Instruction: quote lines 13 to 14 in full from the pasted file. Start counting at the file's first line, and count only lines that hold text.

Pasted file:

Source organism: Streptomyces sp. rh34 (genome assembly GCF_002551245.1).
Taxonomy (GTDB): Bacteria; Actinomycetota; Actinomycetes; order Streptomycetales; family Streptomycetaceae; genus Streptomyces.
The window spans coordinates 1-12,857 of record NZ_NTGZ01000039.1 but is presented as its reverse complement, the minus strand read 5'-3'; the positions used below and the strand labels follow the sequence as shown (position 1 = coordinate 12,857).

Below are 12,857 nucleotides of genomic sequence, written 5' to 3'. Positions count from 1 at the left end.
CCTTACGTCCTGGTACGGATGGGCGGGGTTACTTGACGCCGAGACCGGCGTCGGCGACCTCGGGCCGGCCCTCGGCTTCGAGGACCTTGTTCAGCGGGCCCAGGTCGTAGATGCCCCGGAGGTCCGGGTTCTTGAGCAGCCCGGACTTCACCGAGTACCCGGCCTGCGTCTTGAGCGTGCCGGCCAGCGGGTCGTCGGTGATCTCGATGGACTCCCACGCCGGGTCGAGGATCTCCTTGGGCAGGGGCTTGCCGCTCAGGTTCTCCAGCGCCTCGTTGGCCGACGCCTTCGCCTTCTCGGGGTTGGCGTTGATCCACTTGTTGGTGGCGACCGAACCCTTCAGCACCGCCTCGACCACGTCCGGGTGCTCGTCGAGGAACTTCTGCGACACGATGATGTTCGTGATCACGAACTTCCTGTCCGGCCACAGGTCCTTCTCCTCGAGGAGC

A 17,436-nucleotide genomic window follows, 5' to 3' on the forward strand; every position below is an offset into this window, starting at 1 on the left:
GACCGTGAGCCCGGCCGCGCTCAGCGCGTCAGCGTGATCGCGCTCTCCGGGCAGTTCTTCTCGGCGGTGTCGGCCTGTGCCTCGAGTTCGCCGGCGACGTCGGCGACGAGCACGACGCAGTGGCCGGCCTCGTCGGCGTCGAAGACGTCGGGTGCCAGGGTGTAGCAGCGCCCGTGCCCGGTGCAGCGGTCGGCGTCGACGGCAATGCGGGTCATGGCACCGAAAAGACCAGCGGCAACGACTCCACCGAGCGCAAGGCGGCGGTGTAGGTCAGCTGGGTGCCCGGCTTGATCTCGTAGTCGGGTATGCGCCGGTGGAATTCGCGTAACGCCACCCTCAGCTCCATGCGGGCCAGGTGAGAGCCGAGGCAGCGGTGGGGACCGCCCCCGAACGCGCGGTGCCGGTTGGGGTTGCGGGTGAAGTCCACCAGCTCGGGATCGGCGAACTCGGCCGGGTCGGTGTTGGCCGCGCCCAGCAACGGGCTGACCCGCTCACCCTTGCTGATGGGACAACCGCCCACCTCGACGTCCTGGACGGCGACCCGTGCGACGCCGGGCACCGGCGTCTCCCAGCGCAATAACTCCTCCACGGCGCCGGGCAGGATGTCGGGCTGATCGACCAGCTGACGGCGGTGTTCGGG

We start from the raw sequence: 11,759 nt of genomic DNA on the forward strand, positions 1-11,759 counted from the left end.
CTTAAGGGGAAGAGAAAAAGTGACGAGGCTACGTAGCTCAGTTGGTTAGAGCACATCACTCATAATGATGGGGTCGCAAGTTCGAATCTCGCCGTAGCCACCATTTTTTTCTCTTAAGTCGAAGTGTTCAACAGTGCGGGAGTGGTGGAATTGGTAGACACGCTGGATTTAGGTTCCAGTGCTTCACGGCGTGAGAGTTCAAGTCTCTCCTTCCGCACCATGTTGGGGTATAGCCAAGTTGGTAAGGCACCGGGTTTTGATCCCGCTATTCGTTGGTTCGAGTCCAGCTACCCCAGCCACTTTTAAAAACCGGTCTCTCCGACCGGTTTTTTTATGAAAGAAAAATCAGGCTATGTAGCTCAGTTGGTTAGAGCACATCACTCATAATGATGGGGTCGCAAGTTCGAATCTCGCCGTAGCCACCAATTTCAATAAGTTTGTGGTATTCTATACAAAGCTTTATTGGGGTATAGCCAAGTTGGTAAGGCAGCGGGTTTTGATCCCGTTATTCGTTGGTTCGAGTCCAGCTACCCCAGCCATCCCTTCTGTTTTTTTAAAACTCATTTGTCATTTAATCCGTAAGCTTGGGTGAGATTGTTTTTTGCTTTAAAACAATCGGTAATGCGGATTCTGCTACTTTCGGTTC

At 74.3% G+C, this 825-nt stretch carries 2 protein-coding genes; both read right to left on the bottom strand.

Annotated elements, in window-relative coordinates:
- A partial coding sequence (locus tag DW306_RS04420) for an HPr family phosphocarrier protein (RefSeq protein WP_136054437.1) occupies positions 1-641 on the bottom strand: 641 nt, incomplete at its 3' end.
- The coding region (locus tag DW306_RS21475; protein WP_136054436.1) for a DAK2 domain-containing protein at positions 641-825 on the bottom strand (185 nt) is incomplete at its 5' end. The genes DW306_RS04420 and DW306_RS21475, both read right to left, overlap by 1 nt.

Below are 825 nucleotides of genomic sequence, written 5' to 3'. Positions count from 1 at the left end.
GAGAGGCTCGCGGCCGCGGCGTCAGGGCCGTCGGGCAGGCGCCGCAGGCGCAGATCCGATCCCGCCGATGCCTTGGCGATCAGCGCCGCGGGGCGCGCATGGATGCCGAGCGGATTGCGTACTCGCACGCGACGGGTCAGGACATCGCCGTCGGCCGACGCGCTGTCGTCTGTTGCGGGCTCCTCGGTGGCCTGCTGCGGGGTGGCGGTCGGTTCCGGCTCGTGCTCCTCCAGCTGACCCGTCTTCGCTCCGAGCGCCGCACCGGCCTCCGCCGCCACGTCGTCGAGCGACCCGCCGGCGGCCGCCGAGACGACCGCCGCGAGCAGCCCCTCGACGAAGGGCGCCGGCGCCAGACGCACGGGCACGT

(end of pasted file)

- The coding region (locus tag DW306_RS21475; protein WP_136054436.1) for a DAK2 domain-containing protein at positions 641-825 on the bottom strand (185 nt) is incomplete at its 5' end. The genes DW306_RS04420 and DW306_RS21475, both read right to left, overlap by 1 nt.

Below are 825 nucleotides of genomic sequence, written 5' to 3'. Positions count from 1 at the left end.